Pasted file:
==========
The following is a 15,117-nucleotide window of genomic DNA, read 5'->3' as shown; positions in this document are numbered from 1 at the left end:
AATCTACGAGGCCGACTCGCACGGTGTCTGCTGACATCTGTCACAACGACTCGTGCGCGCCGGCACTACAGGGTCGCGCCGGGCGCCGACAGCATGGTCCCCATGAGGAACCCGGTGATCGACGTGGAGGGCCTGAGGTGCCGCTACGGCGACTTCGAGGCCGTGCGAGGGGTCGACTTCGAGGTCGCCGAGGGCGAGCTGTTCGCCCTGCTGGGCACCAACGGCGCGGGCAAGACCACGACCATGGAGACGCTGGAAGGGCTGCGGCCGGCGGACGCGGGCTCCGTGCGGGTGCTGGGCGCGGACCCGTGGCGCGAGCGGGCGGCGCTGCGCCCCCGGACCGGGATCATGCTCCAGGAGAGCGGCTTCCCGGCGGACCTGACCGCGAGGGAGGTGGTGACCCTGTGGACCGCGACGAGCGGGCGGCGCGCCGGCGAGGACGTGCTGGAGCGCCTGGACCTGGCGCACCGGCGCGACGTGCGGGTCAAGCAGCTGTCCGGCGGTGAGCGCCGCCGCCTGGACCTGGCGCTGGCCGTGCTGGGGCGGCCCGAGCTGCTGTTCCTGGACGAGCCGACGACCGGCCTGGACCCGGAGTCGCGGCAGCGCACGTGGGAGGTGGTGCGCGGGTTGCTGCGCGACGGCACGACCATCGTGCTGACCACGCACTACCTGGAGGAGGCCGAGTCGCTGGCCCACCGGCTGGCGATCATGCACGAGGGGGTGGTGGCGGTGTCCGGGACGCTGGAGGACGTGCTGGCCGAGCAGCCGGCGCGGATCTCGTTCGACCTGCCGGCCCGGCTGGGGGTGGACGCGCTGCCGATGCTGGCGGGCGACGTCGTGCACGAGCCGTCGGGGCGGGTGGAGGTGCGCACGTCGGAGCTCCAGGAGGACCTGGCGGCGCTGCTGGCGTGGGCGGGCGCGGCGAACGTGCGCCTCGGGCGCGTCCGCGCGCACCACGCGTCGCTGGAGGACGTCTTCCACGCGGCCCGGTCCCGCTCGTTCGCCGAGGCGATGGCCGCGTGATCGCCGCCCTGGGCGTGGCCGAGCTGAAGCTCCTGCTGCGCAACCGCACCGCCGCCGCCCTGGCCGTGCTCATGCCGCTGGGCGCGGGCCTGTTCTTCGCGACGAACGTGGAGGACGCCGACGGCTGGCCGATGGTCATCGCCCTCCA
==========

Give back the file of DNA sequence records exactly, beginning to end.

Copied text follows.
The following is a 15,117-nucleotide window of genomic DNA, read 5'->3' as shown; positions in this document are numbered from 1 at the left end:
AATCTACGAGGCCGACTCGCACGGTGTCTGCTGACATCTGTCACAACGACTCGTGCGCGCCGGCACTACAGGGTCGCGCCGGGCGCCGACAGCATGGTCCCCATGAGGAACCCGGTGATCGACGTGGAGGGCCTGAGGTGCCGCTACGGCGACTTCGAGGCCGTGCGAGGGGTCGACTTCGAGGTCGCCGAGGGCGAGCTGTTCGCCCTGCTGGGCACCAACGGCGCGGGCAAGACCACGACCATGGAGACGCTGGAAGGGCTGCGGCCGGCGGACGCGGGCTCCGTGCGGGTGCTGGGCGCGGACCCGTGGCGCGAGCGGGCGGCGCTGCGCCCCCGGACCGGGATCATGCTCCAGGAGAGCGGCTTCCCGGCGGACCTGACCGCGAGGGAGGTGGTGACCCTGTGGACCGCGACGAGCGGGCGGCGCGCCGGCGAGGACGTGCTGGAGCGCCTGGACCTGGCGCACCGGCGCGACGTGCGGGTCAAGCAGCTGTCCGGCGGTGAGCGCCGCCGCCTGGACCTGGCGCTGGCCGTGCTGGGGCGGCCCGAGCTGCTGTTCCTGGACGAGCCGACGACCGGCCTGGACCCGGAGTCGCGGCAGCGCACGTGGGAGGTGGTGCGCGGGTTGCTGCGCGACGGCACGACCATCGTGCTGACCACGCACTACCTGGAGGAGGCCGAGTCGCTGGCCCACCGGCTGGCGATCATGCACGAGGGGGTGGTGGCGGTGTCCGGGACGCTGGAGGACGTGCTGGCCGAGCAGCCGGCGCGGATCTCGTTCGACCTGCCGGCCCGGCTGGGGGTGGACGCGCTGCCGATGCTGGCGGGCGACGTCGTGCACGAGCCGTCGGGGCGGGTGGAGGTGCGCACGTCGGAGCTCCAGGAGGACCTGGCGGCGCTGCTGGCGTGGGCGGGCGCGGCGAACGTGCGCCTCGGGCGCGTCCGCGCGCACCACGCGTCGCTGGAGGACGTCTTCCACGCGGCCCGGTCCCGCTCGTTCGCCGAGGCGATGGCCGCGTGATCGCCGCCCTGGGCGTGGCCGAGCTGAAGCTCCTGCTGCGCAACCGCACCGCCGCCGCCCTGGCCGTGCTCATGCCGCTGGGCGCGGGCCTGTTCTTCGCGACGAACGTGGAGGACGCCGACGGCTGGCCGATGGTCATCGCCCTCCA